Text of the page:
Opelika, the county seat, has begun work on its new Opelika 2040 Comprehensive Plan, incorporating citizen input into many facets of the city.
In the meantime, several projects are in progress, says Opelika Mayor Gary Fuller. The Covington Recreation Center has been renovated to add technology and amenities and to become ADA compliant. Improvements have been completed at Shady Park, on downtown streetscapes and on a new pedestrian and bicycle master plan.
The city has launched ConnectOpelika, a text and web chat platform that disperses city information to residents, who can receive immediate answers, make service requests, send personalized messages and get real-time alerts.
Population growth has resulted in several new housing developments underway. In FY 2021, Opelika issued 1,127 permits valued at more than $193 million. There are 488 new homes, 168 apartment units, 36 duplex units and 28 new commercial buildings.
Opelika attracted several new businesses recently, in and near downtown and in the city’s shopping centers. Also, the city recently annexed 1,300 acres. The city also is close to finishing the Opelika Mobile Wellness Clinic and will turn it over to the East Alabama Medical Center to operate it.
The city of Auburn’s population also is growing quickly and may reach 100,000 by the 2030 census, officials say. The city is accommodating growth in many ways. In addition to the Wright Street Parking Deck, AuburnBank’s new Burton Street Parking Deck also brings hundreds of new parking spaces downtown.
Auburn has several robust entrepreneurial programs, made possible through the city’s partnerships with Auburn University and the Auburn Chamber of Commerce. Those include the New Venture Accelerator, the Auburn Center for Developing Industries, the Auburn Incubator for Manufacturing and the Additive Manufacturing Accelerator.
“Our incubator system has served 22 startups this past year, including the expansion of two companies and four virtual lease memberships,” says Auburn Mayor Ron Anders. “To keep up with increasing demand, we are constructing additional incubator space to include more offices and production bays, designed through a student design-build competition in coordination with the Auburn University College of Architecture, Design and Construction.”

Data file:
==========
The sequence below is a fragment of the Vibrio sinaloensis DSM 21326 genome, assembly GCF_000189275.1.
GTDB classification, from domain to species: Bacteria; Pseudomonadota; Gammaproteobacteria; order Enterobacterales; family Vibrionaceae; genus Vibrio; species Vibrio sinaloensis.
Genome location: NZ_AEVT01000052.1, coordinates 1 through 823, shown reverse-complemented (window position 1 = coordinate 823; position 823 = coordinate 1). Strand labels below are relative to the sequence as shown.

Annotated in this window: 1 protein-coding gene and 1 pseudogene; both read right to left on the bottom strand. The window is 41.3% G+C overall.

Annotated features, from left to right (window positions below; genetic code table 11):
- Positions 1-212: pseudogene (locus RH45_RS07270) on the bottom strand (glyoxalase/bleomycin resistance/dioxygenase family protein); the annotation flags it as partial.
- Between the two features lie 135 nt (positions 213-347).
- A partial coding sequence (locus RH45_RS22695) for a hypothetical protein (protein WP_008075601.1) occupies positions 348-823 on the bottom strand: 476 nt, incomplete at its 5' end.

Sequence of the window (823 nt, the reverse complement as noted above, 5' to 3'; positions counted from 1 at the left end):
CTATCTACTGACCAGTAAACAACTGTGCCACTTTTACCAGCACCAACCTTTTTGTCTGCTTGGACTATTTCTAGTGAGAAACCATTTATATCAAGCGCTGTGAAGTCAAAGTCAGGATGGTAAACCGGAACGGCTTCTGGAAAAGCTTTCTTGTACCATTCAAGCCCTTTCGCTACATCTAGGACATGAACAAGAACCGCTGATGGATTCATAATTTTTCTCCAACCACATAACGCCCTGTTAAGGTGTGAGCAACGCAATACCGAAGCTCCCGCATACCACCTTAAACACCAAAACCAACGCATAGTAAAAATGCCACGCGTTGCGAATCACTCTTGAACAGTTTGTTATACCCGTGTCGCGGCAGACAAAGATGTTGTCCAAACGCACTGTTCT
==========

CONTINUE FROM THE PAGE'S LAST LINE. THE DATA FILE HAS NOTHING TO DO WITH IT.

The city just launched a new recruitment campaign called “Work in Auburn,” which gives the community easy access to all manufacturing jobs available, Anders says. And by the end of the year, the city will open the AuburnBank Building, downtown Auburn’s first true Class A professional office building. The four-story building will house AuburnBank’s new headquarters, 45,000 square feet of office space on the second and third floors and retailers on the ground floor.
A major development in the city is the Auburn Medical Pavilion, located in the Auburn Research Park. It is a freestanding ER, level III trauma center that features 12 exam rooms, a lab, diagnostic radiology services, a pharmacy, helicopter landing pad and more. It is a joint project of Auburn University and East Alabama Medical Center.
Officials in October broke ground for a new Buc-ee’s travel center. It represents the Texas-based company’s third Alabama location.
Schools throughout the county are thriving.
Lee County Schools, which serve more than 9,300 students, have a new 2021-2026 strategic plan that focuses on five different areas.
Opelika City Schools, with more than 4,700 students, has grown by at least 100 students per year over the past three years, so the district plans a sixth-grade school that should be open by fall 2023. The school system also bought 5,000 additional Chromebooks since 2020, allowing high school students an individual computer and K-8 students a computer shared with just one other student.
In addition to academic course work, Opelika High School offers career tech options ranging from culinary arts to video production. It also offers dual enrollment options and a Ready to Work program.
Auburn City Schools, one of the fastest-growing school districts in Alabama, has more than 9,200 students and nearly 1,200 employees. To address the massive growth, school officials have several projects underway as part of its $172.33 million 2028 comprehensive plan, funded with the city of Auburn’s 5 mill capital fund assessment and 16 mill special school tax funds.
New construction includes Woodland Pines Elementary School for grades K-2, slated to open in August 2022; a new academic wing, cafeteria and fine arts buildings at J.F. Drake Middle School; a new gymnasium at East Samford School and renovated track facilities at Auburn Junior High School.